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Publication numberUS7396074 B2
Publication typeGrant
Application numberUS 11/759,506
Publication dateJul 8, 2008
Filing dateJun 7, 2007
Priority dateJun 8, 2006
Fee statusPaid
Also published asCN101484045A, CN101484045B, EP2028973A2, EP2028973A4, EP2028973B1, US20080001442, WO2007146815A2, WO2007146815A3
Publication number11759506, 759506, US 7396074 B2, US 7396074B2, US-B2-7396074, US7396074 B2, US7396074B2
InventorsGlenn N. Wiecek
Original AssigneeL & P Property Management Company
Export CitationBiBTeX, EndNote, RefMan
External Links: USPTO, USPTO Assignment, Espacenet
Linkage mechanism for a recliner chair
US 7396074 B2
Abstract
This invention is related to a recliner chair having a footrest mechanism and a recliner mechanism. The recliner chair includes a footrest, a seat, back, and a pair of spaced apart armrests. The recliner mechanism, in one aspect, broadly includes a base plate, a seat mount plate, a recline link, a seat lift link, a control linkage, and a back linkage. The carrier link couples the base plate to the back linkage while the full recline link couples the carrier link to the base plate. The control linkage is coupled to the base plate, the back linkage, and the footrest extension linkage and cooperates therewith to move the footrest mechanism between the open and closed positions. Further, the control linkage cooperates with the back linkage to move the backrest between the upright position and the fully reclined position.
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Claims(6)
1. A linkage mechanism for a recliner chair having a footrest, a seat, back, a base, and a pair of spaced apart armrests, the linkage mechanism comprising:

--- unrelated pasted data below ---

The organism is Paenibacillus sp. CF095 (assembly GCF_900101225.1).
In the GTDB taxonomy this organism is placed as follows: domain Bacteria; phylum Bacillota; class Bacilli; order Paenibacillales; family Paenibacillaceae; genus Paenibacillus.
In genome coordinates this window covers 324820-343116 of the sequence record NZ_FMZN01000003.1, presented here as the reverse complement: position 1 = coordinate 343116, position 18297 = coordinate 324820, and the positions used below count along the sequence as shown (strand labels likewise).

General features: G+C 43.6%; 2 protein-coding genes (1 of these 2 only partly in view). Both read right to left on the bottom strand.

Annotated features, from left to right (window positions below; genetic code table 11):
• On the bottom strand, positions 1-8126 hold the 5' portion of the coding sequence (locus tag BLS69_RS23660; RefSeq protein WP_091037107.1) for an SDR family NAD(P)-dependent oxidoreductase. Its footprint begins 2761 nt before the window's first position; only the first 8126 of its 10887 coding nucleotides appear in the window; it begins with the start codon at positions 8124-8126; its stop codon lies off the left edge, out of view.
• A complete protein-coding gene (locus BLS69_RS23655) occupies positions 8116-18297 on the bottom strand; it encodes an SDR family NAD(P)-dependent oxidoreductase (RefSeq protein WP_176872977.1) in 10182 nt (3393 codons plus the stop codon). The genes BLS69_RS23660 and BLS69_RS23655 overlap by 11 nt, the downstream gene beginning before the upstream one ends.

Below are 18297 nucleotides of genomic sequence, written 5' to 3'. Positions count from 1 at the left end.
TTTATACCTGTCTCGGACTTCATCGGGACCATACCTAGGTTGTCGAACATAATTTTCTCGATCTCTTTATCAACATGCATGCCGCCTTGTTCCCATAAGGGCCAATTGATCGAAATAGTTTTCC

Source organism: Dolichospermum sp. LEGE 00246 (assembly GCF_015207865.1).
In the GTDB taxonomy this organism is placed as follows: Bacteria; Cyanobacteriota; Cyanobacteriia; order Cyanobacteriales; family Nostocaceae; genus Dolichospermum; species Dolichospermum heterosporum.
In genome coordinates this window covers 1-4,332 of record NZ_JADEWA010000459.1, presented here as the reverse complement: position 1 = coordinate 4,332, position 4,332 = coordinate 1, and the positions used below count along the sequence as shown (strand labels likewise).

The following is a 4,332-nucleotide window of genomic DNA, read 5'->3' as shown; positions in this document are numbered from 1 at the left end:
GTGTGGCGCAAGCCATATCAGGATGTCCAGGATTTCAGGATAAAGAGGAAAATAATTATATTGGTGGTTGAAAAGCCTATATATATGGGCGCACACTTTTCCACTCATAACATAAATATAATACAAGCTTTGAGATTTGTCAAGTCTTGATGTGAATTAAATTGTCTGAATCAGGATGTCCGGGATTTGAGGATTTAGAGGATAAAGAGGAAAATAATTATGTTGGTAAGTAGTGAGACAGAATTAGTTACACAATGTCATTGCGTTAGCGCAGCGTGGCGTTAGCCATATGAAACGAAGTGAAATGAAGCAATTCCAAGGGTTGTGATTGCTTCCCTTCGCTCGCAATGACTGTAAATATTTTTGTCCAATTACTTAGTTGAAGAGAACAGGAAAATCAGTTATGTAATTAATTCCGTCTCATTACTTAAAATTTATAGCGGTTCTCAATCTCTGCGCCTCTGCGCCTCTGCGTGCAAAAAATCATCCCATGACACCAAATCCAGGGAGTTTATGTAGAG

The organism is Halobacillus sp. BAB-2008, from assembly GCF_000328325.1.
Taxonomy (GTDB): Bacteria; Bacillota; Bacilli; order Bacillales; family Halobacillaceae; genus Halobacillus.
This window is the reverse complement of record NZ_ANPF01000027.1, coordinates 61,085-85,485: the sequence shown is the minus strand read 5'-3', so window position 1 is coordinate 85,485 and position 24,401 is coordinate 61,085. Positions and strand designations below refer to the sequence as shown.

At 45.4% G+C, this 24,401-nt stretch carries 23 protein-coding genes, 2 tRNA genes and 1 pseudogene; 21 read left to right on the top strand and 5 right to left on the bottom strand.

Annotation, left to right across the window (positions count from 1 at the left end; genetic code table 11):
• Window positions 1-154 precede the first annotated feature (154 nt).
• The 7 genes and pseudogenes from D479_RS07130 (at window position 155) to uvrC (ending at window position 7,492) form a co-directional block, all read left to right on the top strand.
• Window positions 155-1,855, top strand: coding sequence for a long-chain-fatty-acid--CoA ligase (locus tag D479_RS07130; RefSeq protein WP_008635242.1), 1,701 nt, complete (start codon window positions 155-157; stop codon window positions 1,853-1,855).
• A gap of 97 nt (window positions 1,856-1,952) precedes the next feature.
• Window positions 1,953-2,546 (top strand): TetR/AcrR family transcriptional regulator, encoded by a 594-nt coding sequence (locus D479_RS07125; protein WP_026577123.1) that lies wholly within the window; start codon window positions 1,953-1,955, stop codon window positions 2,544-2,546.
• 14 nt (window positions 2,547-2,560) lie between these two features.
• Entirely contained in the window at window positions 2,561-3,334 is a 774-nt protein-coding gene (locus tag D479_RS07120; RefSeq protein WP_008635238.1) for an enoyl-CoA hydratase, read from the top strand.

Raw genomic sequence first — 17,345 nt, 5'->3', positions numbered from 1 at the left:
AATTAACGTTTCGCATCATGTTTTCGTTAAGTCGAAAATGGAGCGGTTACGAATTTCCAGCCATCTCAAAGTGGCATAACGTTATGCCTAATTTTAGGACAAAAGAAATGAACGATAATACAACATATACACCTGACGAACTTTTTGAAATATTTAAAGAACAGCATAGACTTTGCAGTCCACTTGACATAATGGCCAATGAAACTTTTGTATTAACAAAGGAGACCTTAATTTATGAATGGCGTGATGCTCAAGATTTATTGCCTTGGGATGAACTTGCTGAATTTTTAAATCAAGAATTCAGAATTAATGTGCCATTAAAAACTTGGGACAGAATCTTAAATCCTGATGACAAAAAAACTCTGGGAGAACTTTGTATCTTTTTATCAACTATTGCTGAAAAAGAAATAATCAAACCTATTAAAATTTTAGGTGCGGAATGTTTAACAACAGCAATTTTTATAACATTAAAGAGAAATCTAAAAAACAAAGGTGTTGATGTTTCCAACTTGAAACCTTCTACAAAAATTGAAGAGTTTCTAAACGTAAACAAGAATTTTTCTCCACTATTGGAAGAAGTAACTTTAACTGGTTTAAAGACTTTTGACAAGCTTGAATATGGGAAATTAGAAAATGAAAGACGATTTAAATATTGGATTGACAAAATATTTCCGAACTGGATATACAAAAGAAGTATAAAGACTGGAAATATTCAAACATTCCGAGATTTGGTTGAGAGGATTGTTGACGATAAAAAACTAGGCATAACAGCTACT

a recliner mechanism comprising:
a base plate first and second ends, the base plate being fixedly coupled to the base that supports the recliner mechanism above an underlying surface;
a carrier link having first and second ends, the first end of the carrier link being coupled with the first end of the base plate;
a recline link having first and second ends, the first end being coupled with the carrier link at a position intermediate the first and second ends of the carrier link;
a seat mount plate having a forward portion and a rear portion; the second end of the recline link being coupled with the seat mount plate at a position intermediate the forward and rear portions;
the back linkage comprising:
a back bracket pivotably coupled with the rear portion of the seat mount plate and to an upper portion of an intermediate link;
the intermediate link having the upper portion and a lower portion;
a lower link having a front, rear, and upper portion, the front portion pivotably coupled to the rear portion of the seat mount plate, the rear portion being pivotably coupled to lower portion of the intermediate link, and the upper portion being pivotably coupled to the second end of the carrier link; and
a footrest mechanism coupled with the front portion of the seat mount plate;
wherein the recliner mechanism operates to move the chair between a first position and a second position, and the second position and a third position; and
wherein the interconnection of the recline between the carrier link and the seat mount plate causes the rear portion of the seat mount plate to rise at a greater rate than the forward portion of the seat mount plate when adjusting the recliner mechanism from the second position to the third position.
2. The linkage mechanism of claim 1, further comprising a lift link coupled with the seat mount plate at spaced-apart positions, the lift link mounting to the seat.
3. The linkage mechanism of claim 2, wherein the recliner mechanism is configured such that the carrier link moves downwardly relative to the lift link when the chair moves between the second position and the third position.
4. The linkage mechanism of claim 1, wherein the coupling between the back linkage and the rear portion of the seat mount plate is configured to induce pivotable motion of at least a portion of the back linkage to move the chair between the second position and the third position.
5. The linkage mechanism of claim 4, wherein movement of the recliner mechanism to the third position is resisted when the footrest mechanism is adjusted to the first position.